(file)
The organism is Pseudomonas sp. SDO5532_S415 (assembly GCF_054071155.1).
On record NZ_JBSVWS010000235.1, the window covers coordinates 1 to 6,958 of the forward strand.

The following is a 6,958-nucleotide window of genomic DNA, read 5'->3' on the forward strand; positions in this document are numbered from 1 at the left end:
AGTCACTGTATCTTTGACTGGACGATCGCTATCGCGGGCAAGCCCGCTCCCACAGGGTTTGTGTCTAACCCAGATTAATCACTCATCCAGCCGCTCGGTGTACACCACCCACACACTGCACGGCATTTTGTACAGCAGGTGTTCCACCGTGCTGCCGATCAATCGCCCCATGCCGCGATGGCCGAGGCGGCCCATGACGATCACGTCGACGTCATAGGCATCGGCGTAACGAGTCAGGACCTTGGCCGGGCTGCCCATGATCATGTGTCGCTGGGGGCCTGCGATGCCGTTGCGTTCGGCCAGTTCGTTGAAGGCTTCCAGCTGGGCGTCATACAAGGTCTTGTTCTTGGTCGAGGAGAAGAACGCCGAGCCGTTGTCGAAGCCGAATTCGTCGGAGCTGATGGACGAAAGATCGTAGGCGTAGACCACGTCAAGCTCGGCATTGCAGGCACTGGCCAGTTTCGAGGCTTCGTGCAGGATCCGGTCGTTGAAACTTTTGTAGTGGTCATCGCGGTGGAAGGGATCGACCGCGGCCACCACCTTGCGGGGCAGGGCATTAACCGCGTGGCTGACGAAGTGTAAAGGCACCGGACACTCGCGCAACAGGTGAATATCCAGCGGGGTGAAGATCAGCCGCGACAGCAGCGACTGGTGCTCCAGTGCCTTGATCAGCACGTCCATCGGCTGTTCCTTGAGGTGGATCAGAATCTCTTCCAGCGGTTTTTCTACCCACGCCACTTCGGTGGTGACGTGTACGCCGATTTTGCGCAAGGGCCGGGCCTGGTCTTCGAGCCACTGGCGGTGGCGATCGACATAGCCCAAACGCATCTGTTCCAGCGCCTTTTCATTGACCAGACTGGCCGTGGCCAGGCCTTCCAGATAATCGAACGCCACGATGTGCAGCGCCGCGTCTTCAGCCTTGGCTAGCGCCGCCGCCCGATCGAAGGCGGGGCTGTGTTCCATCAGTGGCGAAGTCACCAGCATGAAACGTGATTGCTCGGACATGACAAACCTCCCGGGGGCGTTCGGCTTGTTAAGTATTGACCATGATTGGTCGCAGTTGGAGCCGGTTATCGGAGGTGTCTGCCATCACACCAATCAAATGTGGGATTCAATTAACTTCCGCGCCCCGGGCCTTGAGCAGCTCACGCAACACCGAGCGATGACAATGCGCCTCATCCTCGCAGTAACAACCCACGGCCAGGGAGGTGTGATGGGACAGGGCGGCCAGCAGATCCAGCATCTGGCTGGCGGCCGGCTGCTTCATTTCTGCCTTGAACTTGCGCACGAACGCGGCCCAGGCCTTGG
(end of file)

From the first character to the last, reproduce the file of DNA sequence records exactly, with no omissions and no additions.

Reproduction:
The organism is Pseudomonas sp. SDO5532_S415 (assembly GCF_054071155.1).
On record NZ_JBSVWS010000235.1, the window covers coordinates 1 to 6,958 of the forward strand.

The following is a 6,958-nucleotide window of genomic DNA, read 5'->3' on the forward strand; positions in this document are numbered from 1 at the left end:
AGTCACTGTATCTTTGACTGGACGATCGCTATCGCGGGCAAGCCCGCTCCCACAGGGTTTGTGTCTAACCCAGATTAATCACTCATCCAGCCGCTCGGTGTACACCACCCACACACTGCACGGCATTTTGTACAGCAGGTGTTCCACCGTGCTGCCGATCAATCGCCCCATGCCGCGATGGCCGAGGCGGCCCATGACGATCACGTCGACGTCATAGGCATCGGCGTAACGAGTCAGGACCTTGGCCGGGCTGCCCATGATCATGTGTCGCTGGGGGCCTGCGATGCCGTTGCGTTCGGCCAGTTCGTTGAAGGCTTCCAGCTGGGCGTCATACAAGGTCTTGTTCTTGGTCGAGGAGAAGAACGCCGAGCCGTTGTCGAAGCCGAATTCGTCGGAGCTGATGGACGAAAGATCGTAGGCGTAGACCACGTCAAGCTCGGCATTGCAGGCACTGGCCAGTTTCGAGGCTTCGTGCAGGATCCGGTCGTTGAAACTTTTGTAGTGGTCATCGCGGTGGAAGGGATCGACCGCGGCCACCACCTTGCGGGGCAGGGCATTAACCGCGTGGCTGACGAAGTGTAAAGGCACCGGACACTCGCGCAACAGGTGAATATCCAGCGGGGTGAAGATCAGCCGCGACAGCAGCGACTGGTGCTCCAGTGCCTTGATCAGCACGTCCATCGGCTGTTCCTTGAGGTGGATCAGAATCTCTTCCAGCGGTTTTTCTACCCACGCCACTTCGGTGGTGACGTGTACGCCGATTTTGCGCAAGGGCCGGGCCTGGTCTTCGAGCCACTGGCGGTGGCGATCGACATAGCCCAAACGCATCTGTTCCAGCGCCTTTTCATTGACCAGACTGGCCGTGGCCAGGCCTTCCAGATAATCGAACGCCACGATGTGCAGCGCCGCGTCTTCAGCCTTGGCTAGCGCCGCCGCCCGATCGAAGGCGGGGCTGTGTTCCATCAGTGGCGAAGTCACCAGCATGAAACGTGATTGCTCGGACATGACAAACCTCCCGGGGGCGTTCGGCTTGTTAAGTATTGACCATGATTGGTCGCAGTTGGAGCCGGTTATCGGAGGTGTCTGCCATCACACCAATCAAATGTGGGATTCAATTAACTTCCGCGCCCCGGGCCTTGAGCAGCTCACGCAACACCGAGCGATGACAATGCGCCTCATCCTCGCAGTAACAACCCACGGCCAGGGAGGTGTGATGGGACAGGGCGGCCAGCAGATCCAGCATCTGGCTGGCGGCCGGCTGCTTCATTTCTGCCTTGAACTTGCGCACGAACGCGGCCCAGGCCTTGG